7. American Lion by Jon Meacham – The stunning sales success of this book about America’s second-worst president (I know all of you young people out there are nodding, thinking I’m reserving the bottom spot for the worst president of your lifetime, George W. Bush, but sorry: nobody is ever likely to be worse than Richard Nixon) is troubling, to say the least. As I’ve had to point out to more than one potential buyer of Meacham’s credulous, execrable book, Andrew Jackson was a liar, a braggart, an inept military leader, a moron, a hopelessly out-of-his-depth president, and a thoroughly bad person – none of which you’ll learn from this brazenly mendacious campaign biography. Jackson was all of those things and one more: a fraud – it’s not possible to be an exponent of ‘popular democracy’ if you personally own human slaves. Like I said, the country has decisively rejectedthis kind of destructive, moronic prank-puller as a fit occupant for the White House. Meacham should be ashamed of himself, and so should all the hundreds of thousands of Americans buying his book.

6. Netherland by Joseph O’Neill – Yeesh talk about commercial success! This wretched, boggy misfire of a novel has been wildly popular in 2008, despite the fact that it’s just about the crassest, most cynical, laziest botch-job of an alleged 9-11 novelimaginable (although Extremely Loud and Incredibly Close comes incredibly close). That O’Neill couldn’t exercise sufficient self-control to turn his cricket-research into the Esquire essay it should have been is bad enough; that he grafted onto that research one of the worst tragedies in American history is pretty much the ultimate addition of insult to injury.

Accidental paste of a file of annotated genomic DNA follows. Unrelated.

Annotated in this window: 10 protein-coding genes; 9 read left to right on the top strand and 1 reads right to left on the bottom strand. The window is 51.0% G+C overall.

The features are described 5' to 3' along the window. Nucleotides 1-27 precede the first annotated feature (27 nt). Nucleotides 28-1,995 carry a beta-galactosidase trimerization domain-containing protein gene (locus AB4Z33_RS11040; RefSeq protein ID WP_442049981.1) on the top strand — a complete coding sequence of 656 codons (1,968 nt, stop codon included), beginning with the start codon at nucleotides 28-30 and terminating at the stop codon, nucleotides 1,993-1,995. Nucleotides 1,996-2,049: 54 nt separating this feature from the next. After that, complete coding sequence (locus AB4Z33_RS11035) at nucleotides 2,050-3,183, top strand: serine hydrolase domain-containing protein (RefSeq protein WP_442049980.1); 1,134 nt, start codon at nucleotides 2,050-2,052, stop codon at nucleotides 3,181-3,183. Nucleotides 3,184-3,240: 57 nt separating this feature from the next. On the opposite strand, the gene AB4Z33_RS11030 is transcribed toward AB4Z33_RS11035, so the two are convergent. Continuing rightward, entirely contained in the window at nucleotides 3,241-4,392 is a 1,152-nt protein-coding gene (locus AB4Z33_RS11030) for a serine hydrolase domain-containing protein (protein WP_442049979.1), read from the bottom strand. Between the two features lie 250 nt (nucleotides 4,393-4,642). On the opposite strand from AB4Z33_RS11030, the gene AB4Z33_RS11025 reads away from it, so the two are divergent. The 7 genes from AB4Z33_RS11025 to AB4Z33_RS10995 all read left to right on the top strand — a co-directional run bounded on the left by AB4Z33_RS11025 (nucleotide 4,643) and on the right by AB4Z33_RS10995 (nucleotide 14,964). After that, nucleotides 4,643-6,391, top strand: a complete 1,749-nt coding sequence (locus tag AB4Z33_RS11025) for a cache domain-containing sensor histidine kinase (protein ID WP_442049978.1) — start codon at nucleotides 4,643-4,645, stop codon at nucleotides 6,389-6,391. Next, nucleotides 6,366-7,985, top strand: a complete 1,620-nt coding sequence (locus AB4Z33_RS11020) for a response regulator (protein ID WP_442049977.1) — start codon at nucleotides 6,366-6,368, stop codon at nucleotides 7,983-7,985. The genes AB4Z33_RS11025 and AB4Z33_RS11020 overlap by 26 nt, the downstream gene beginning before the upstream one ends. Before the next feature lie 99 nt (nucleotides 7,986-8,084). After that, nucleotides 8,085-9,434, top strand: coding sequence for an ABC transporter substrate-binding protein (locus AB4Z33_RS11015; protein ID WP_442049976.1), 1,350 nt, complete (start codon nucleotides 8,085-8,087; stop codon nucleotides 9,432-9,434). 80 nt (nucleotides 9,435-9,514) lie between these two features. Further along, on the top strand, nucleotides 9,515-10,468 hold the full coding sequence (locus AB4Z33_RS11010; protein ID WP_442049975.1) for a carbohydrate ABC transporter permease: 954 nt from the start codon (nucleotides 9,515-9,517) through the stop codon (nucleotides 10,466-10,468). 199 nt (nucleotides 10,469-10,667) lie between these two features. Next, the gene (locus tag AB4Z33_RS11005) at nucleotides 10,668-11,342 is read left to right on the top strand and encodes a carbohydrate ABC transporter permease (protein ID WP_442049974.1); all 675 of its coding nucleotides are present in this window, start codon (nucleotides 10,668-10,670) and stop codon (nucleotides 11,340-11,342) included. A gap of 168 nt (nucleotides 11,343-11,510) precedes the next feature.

5. The Rose Labyrinth by Titania Hardie – I don’t know what’s worse, the porn star name of the author or the tortured, pointless meanderings of the book; oh wait, yes I do – the book is worse, because unlike the name, it holds out not even the illusion of enjoyment. The historical fiction segments of this morosely awful novel read like dislodged Wikipedia fragments with bad dialogue pasted on, and the present-day segments (the book plays the one against the other, of course, because as we all know, the past only existed to give focus-depth to the maguffin-chasing antics of the present) are unendurably wooden – a description that brings us back to Titania Hardie, and so prompts us to move on to:

4. 2666 by Roberto Bolano – The specter of one’s imminent demise, a wise man once said, wonderfully concentrates the mind. Alas, it doesn’t do squat for the creative powers. This enormous, multi-tentacled monstrosity by the late Bolano is a heartbreaking picture of a dying writer’s urge to get out on paper all the various ideas, fantasies, and fixations that still remain inside him, but since that’s only half the job of being a writer (and since Bolano died before he could do the shaping and pruning that is the other half), the end result is about as satisfying as if Evelyn Waugh had published the disjointed, half-coherent final ravings of the dying Lord Marchmain as a book in their own right. Since nobody likes to speak ill of the dead, and since book critics are generally craven in the face of very long books, this thing has had a holiday among the reviewers (Sam Sacks at Open Letters being, once again, a godsend of an exception) – and so a lot of people have bought a bookshelf-curio they’ll never actually finish.Lucky them.